St Joe investors lose in court; Einhorn had shorted stock

A federal appeals court has made it harder for investors to rely on reports from short sellers when bringing securities fraud lawsuits, in a case against a Florida developer long criticized by prominent hedge fund manager David Einhorn.

The 11th U.S. Circuit Court of Appeals in Atlanta said St Joe Co was not liable to investors whose shares lost value after Einhorn, who runs Greenlight Capital Inc, accused the developer of vastly overvaluing its real estate holdings.

A three-judge panel said Einhorn's October 2010 presentation "Field of Schemes: If You Build It, They Won't Come" was mainly a repackaging of publicly available information about St. Joe, and thus not something the company needed to disclose itself.

"Einhorn was a maven of Wall Street," Circuit Judge Charles Wilson wrote for the panel. "It is no great surprise that investors might flee like rats from a sinking ship upon news that he viewed a stock's prospects as grim."

Shares of St. Joe fell 19.6 percent in the two days after Einhorn spoke, and dropped further after the Watersound, Florida-based company in January and July 2011 revealed two U.S. Securities and Exchange Commission probes. The 11th Circuit said these revelations also did not support a securities fraud claim.

St. Joe has long rejected Einhorn's criticisms, though it did in January 2012 announce a writedown of some assets. The company now owns about 567,000 acres of land, mainly in northwest Florida. The SEC has not issued any finding of wrongdoing.


Monday's decision is a defeat for plaintiffs led by the City of Southfield Fire & Police Retirement System in Michigan.

It is also a setback for investors who may wish to pursue securities fraud claims based on information that is already in the public market. While the 11th Circuit decision applies in Alabama, Florida and Georgia, other U.S. courts may cite it.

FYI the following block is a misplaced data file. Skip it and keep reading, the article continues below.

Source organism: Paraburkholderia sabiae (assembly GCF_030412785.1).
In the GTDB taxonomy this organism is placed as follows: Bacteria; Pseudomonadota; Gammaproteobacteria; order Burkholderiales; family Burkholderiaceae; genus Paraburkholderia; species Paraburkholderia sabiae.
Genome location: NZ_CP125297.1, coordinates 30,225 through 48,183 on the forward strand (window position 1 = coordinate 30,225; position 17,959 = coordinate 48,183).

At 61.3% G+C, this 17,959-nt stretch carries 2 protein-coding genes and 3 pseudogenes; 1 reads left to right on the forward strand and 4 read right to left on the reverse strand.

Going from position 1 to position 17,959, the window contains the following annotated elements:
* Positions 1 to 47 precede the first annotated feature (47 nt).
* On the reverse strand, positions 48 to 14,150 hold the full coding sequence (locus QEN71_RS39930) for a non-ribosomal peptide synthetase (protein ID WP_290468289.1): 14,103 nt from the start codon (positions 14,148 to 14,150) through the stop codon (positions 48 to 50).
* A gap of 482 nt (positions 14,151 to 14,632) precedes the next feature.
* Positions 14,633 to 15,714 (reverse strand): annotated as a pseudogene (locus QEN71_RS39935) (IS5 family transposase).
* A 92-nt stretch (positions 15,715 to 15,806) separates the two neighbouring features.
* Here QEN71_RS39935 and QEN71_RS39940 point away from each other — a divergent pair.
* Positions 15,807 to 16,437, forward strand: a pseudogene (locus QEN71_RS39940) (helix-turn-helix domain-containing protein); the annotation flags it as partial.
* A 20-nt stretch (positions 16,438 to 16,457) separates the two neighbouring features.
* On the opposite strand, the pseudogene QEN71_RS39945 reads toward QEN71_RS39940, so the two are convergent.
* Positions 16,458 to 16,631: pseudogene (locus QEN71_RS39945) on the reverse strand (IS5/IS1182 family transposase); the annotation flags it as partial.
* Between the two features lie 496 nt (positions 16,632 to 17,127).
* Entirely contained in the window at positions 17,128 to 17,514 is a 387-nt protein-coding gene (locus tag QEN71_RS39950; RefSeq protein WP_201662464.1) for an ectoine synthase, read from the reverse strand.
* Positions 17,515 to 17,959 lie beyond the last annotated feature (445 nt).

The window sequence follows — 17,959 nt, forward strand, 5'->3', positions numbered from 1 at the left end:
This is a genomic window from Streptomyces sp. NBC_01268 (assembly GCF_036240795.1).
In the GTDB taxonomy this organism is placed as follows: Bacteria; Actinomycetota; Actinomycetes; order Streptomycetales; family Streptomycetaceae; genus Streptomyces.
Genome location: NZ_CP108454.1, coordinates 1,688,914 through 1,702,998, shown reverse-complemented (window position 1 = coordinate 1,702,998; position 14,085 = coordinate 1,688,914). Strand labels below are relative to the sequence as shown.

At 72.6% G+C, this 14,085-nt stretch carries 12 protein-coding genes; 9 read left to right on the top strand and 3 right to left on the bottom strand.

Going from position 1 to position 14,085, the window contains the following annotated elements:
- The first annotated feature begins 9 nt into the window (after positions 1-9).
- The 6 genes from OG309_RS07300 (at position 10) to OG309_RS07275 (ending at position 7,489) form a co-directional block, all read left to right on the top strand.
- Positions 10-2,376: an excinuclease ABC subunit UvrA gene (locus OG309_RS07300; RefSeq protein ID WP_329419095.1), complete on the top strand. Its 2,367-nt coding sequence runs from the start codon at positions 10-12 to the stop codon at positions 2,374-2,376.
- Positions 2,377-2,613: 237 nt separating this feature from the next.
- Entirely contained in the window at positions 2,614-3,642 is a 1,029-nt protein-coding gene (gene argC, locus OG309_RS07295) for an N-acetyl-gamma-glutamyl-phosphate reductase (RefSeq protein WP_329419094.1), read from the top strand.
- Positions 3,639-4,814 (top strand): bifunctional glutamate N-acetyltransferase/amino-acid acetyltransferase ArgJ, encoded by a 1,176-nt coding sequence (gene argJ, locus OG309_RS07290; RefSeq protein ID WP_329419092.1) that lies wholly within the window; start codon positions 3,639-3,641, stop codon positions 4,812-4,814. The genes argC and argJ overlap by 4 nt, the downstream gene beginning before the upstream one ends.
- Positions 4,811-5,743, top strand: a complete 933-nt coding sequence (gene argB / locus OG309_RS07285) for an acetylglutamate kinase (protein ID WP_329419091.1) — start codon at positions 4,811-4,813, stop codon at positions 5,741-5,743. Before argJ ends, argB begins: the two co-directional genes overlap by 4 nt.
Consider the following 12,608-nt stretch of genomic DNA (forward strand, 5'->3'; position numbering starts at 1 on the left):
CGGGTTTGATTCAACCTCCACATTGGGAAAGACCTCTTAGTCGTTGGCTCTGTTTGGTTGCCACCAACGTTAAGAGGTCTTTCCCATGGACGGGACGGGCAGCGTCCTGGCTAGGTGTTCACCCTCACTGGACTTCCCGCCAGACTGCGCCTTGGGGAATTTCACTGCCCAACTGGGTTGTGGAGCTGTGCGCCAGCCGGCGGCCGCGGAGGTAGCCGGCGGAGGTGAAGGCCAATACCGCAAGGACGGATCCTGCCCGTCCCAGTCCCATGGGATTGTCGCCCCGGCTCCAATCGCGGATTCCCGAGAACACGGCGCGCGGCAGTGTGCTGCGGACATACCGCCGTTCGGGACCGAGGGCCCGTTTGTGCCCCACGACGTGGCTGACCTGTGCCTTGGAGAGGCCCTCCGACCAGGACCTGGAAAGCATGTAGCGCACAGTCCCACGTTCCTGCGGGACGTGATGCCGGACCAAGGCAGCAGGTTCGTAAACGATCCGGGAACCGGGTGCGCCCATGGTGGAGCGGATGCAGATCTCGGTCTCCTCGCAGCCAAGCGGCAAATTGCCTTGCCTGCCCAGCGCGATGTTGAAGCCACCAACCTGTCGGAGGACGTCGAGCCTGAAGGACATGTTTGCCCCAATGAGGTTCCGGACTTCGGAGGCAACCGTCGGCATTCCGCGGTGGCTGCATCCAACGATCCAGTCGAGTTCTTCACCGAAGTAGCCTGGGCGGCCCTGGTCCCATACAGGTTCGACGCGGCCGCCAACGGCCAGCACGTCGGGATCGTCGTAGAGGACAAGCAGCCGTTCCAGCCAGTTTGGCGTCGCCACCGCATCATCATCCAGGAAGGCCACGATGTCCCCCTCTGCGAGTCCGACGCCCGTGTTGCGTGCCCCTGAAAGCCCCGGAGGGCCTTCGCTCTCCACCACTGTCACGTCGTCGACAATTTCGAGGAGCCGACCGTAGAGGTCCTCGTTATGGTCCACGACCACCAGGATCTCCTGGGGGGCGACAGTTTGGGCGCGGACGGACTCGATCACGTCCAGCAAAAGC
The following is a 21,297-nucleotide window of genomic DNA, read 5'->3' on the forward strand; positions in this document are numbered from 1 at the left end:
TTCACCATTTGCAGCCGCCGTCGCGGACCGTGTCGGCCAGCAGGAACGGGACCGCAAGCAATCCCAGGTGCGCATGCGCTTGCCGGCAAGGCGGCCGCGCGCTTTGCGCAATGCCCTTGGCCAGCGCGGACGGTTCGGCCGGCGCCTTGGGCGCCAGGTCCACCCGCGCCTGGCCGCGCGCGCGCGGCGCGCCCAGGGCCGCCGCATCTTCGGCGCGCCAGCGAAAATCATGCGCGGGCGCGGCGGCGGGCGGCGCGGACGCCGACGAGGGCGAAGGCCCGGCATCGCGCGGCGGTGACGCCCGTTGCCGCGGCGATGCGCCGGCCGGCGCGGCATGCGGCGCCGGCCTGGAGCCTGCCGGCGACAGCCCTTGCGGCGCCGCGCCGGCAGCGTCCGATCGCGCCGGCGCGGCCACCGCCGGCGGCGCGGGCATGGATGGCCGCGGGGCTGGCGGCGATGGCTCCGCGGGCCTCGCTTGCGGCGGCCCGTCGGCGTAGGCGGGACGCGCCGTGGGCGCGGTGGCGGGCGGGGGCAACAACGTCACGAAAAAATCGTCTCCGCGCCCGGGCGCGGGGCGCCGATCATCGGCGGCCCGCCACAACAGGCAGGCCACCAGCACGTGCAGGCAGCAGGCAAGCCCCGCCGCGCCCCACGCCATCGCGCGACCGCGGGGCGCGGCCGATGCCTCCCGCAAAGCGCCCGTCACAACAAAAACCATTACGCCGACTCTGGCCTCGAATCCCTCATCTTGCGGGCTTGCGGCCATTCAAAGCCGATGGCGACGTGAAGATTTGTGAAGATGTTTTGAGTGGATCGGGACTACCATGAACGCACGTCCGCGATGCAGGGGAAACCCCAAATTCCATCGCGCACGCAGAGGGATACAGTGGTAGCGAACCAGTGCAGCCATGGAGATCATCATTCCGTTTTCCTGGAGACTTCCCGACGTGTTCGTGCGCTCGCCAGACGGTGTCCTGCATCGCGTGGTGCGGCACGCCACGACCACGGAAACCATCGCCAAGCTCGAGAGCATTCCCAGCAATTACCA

"It's a great opinion," Sharon Nelles, a partner at Sullivan & Cromwell representing St. Joe, said in a telephone interview. "The 11th Circuit plainly wrote with the intent of setting forth and clarifying loss causation principles for future cases."

Douglas Wilens, a lawyer for the plaintiffs, did not immediately respond to a request for comment.

Einhorn gained prominence from highlighting accounting issues at Lehman Brothers Holdings Inc before the Wall Street bank went bankrupt in 2008.

On Friday, he won a court ruling blocking Apple Inc from allowing a shareholder vote on a proposal limiting its ability to issue preferred stock, which Einhorn opposed, that had been bundled with two other proposals that Einhorn favored.


In his presentation at the Value Investing Conference, Einhorn ridiculed St. Joe for overexpansion, saying one of its sites looked "more like a moonscape than a luxury development."

Einhorn, who began shorting St Joe stock in 2006, said the shares deserved to trade at less than half its level at the time, and could eventually fall to zero.

In suing, shareholders sought to recover under the "fraud-on-the-market" theory, which assumes that a stock price reflects all public information, including material misrepresentations.

They claimed that the Einhorn presentation and the disclosures of the SEC probes were "corrective disclosures" of previously concealed fraud that entitled them to recover.

But in upholding the January 2012 dismissal of the case by a Panama City, Florida federal judge, Wilson said an analyst's or short seller's opinion needed to reveal "something previously hidden or actively concealed" to be a corrective disclosure.

He also said announcing an SEC probe did not qualify because it merely highlighted "an added risk of future corrective action," not that prior statements were false or fraudulent.

Nelles said she believed this is the first federal appeals court to address whether the launch of an SEC investigation by itself was a corrective disclosure under securities fraud laws.

St. Joe shares traded at $24.54 prior to Einhorn's presentation. In Monday afternoon trading, they were down 30 cents at $22.25 on the New York Stock Exchange.

The case is Meyer at al v. Greene et al, 11th U.S. Circuit Court of Appeals, No. 12-11488.

(Reporting by Jonathan Stempel in New York; Editing by Bernard Orr)